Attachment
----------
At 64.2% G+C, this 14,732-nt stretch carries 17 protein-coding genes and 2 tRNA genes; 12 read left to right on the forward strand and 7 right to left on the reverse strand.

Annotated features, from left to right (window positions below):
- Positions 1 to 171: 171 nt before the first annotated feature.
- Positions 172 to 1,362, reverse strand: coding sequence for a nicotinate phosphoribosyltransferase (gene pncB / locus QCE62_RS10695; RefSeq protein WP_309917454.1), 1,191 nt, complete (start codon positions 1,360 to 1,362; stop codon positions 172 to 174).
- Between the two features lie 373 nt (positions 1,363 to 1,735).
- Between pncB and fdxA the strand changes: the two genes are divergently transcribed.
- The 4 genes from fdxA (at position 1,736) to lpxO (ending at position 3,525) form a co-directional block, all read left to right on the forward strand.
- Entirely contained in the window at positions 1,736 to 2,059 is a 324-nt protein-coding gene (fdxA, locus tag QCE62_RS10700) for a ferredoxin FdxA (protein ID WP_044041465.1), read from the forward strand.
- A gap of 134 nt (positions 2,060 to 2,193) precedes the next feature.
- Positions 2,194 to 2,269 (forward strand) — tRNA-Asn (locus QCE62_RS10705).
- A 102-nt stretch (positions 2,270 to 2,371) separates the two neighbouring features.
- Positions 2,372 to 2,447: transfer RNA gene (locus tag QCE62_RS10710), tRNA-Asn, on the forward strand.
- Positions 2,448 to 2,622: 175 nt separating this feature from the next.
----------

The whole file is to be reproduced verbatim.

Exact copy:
At 64.2% G+C, this 14,732-nt stretch carries 17 protein-coding genes and 2 tRNA genes; 12 read left to right on the forward strand and 7 right to left on the reverse strand.

Annotated features, from left to right (window positions below):
- Positions 1 to 171: 171 nt before the first annotated feature.
- Positions 172 to 1,362, reverse strand: coding sequence for a nicotinate phosphoribosyltransferase (gene pncB / locus QCE62_RS10695; RefSeq protein WP_309917454.1), 1,191 nt, complete (start codon positions 1,360 to 1,362; stop codon positions 172 to 174).
- Between the two features lie 373 nt (positions 1,363 to 1,735).
- Between pncB and fdxA the strand changes: the two genes are divergently transcribed.
- The 4 genes from fdxA (at position 1,736) to lpxO (ending at position 3,525) form a co-directional block, all read left to right on the forward strand.
- Entirely contained in the window at positions 1,736 to 2,059 is a 324-nt protein-coding gene (fdxA, locus tag QCE62_RS10700) for a ferredoxin FdxA (protein ID WP_044041465.1), read from the forward strand.
- A gap of 134 nt (positions 2,060 to 2,193) precedes the next feature.
- Positions 2,194 to 2,269 (forward strand) — tRNA-Asn (locus QCE62_RS10705).
- A 102-nt stretch (positions 2,270 to 2,371) separates the two neighbouring features.
- Positions 2,372 to 2,447: transfer RNA gene (locus tag QCE62_RS10710), tRNA-Asn, on the forward strand.
- Positions 2,448 to 2,622: 175 nt separating this feature from the next.